Penn’s Albrecht Music Library houses a growing collection of loanable electronic musical instruments. The holdings include high-end synthesizers (a Novation Circuit), mixers (an Allen & Heath Zedi10FX), and a laptop preloaded with recording software — though the most mesmerizing apparatus currently on offer is arguably the Moog Etherwave Plus theremin.
Léon Theremin accidentally invented his eponymous instrument while working on the detection of electrical oscillations at the Physical Technical Institute in Petrograd in the 1920s. He originally called it the “etherphone” due to the fact that the thereminist never makes physical contact with the instrument — and also, one imagines, due to its ethereal whining sound. The theremin’s frequency is controlled with one hand and its volume with the other. (Click here to see Clara Rockmore, the first internationally-renowned thereminist, demonstrate the technique by performing Camille Saint-Saën’s Le cygne on her friend’s invention.)
This will be the second year that the Music Library has lent instruments, which students can borrow for three days at a time. Among other projects, one student used the preloaded laptop in conjunction with an orchestra; another came in looking for a guitar looping pedal and wound up instead experimenting with various of the collection’s holdings; another used the Music Library’s Ableton Push 2 to advance her recording projects.
Instrument collections are a growing trend in libraries: to wit, the Brooklyn Public Library’s collection of loanable instruments and the Carnegie Library of Pittsburgh’s Musical Instrument Playground. Philadelphia’s own Free Library has a catalog of loanable instruments, including a steel drum, a mandolin, a dulcimer-banjo hybrid, a kalimba, ukuleles, violins, bongos, and various guitars. “Moving forward, I would love to see Penn offer acoustic instruments as well,” says Library Specialist Eric Krewson, who curates the Music Library’s instrument collection.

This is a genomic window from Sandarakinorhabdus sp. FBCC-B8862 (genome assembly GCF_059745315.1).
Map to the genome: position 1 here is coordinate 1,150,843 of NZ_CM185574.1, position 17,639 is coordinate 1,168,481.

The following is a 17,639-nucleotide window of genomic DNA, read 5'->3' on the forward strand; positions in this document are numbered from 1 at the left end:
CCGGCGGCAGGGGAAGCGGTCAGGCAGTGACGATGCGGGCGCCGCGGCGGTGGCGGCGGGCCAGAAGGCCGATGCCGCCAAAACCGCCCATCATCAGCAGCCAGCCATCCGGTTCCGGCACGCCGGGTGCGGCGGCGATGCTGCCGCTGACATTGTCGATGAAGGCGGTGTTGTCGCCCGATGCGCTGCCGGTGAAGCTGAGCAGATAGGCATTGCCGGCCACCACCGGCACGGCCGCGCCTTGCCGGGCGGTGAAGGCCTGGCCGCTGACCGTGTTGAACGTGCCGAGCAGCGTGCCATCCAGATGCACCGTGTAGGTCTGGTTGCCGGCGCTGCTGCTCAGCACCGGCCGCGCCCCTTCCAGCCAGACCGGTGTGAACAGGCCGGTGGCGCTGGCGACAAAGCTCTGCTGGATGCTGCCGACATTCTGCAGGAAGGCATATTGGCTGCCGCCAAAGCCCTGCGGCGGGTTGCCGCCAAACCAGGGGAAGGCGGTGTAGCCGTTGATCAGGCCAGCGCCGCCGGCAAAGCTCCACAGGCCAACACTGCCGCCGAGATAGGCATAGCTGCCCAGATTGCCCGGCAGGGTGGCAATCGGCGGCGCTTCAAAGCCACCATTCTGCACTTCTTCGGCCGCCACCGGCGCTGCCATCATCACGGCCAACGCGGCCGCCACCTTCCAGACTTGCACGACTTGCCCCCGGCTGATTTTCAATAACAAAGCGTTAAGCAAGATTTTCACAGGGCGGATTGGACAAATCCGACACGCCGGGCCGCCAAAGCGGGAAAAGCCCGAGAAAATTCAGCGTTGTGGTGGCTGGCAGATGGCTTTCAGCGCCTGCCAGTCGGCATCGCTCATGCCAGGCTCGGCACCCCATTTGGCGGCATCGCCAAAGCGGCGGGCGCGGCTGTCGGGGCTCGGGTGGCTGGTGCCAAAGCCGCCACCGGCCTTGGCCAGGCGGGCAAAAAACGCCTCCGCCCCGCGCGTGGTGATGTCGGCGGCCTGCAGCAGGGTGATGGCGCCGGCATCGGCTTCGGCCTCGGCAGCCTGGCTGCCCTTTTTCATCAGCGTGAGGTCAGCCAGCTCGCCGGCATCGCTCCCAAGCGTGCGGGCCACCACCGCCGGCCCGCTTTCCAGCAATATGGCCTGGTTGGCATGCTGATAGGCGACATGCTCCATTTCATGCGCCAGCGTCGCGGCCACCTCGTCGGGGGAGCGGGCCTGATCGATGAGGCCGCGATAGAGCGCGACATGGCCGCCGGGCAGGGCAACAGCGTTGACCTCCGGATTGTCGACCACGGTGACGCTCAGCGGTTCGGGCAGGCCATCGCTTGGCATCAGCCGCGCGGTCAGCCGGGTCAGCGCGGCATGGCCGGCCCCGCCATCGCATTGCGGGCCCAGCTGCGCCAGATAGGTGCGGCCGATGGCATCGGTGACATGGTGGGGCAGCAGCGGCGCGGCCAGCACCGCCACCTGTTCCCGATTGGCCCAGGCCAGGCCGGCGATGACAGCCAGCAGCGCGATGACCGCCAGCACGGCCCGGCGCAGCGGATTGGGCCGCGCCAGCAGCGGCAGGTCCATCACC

What’s driving this trend? “In recent years, libraries have begun to reimagine themselves as makerspaces,” explains Liza Vick, Head of the Music Library and Krewson’s co-curator. “So that’s created a need for both instrument collections and modular spaces that enable the creation of music.”
Krewson adds: “There was probably always a need for library collections like these, but that need remained a blind spot. Now that libraries are thinking from the user’s perspective, they’ve recognized the gap and are working to fill it.”
Krewson’s background serves him well in this endeavor. He earned his bachelor’s degree in Music Industry and went on to his master’s degree in Musicology. He’s done sound design for commercials and film and worked for NPR Music. And he’s a singer/songwriter with The Chairman Dances, a local indie band that regularly tours and records.
“When I’m looking for acquisitions, I’m looking to serve as many patrons as possible,” says Krewson, who keeps an eye toward instruments that he’s seen used in multiple contexts by different musicians. The collection is also meant to be accessible to novice and master musicians alike.
Take, for example, the Yamaha CS Mobile Mini Keyboard, which Krewson describes as “intuitive.” Users simply pick the wave shape (sine or sawtooth, the latter more piercing) and then modulate it, altering its frequency and adjusting its fade and delay. (Krewson notes that it’s a CS being played on Springsteen’s classic track, Born in the USA.)
On the other end of the spectrum is the Mother-32 Eurorack Analog Synthesizer and Step Sequencer “You could spend years – and people do – making new and different sounds with this one instrument,” says Krewson. “You can rewire the synthesizer’s signal path, which opens the door to an incredible number of sonic possibilities.”
Novices, take heart: if even the Yamaha sounds overwhelming, the Music Library will hold a workshop sometime this Fall for students interested in learning how to use all of these instruments. Stay tuned into events on the Music Library’s workshop page.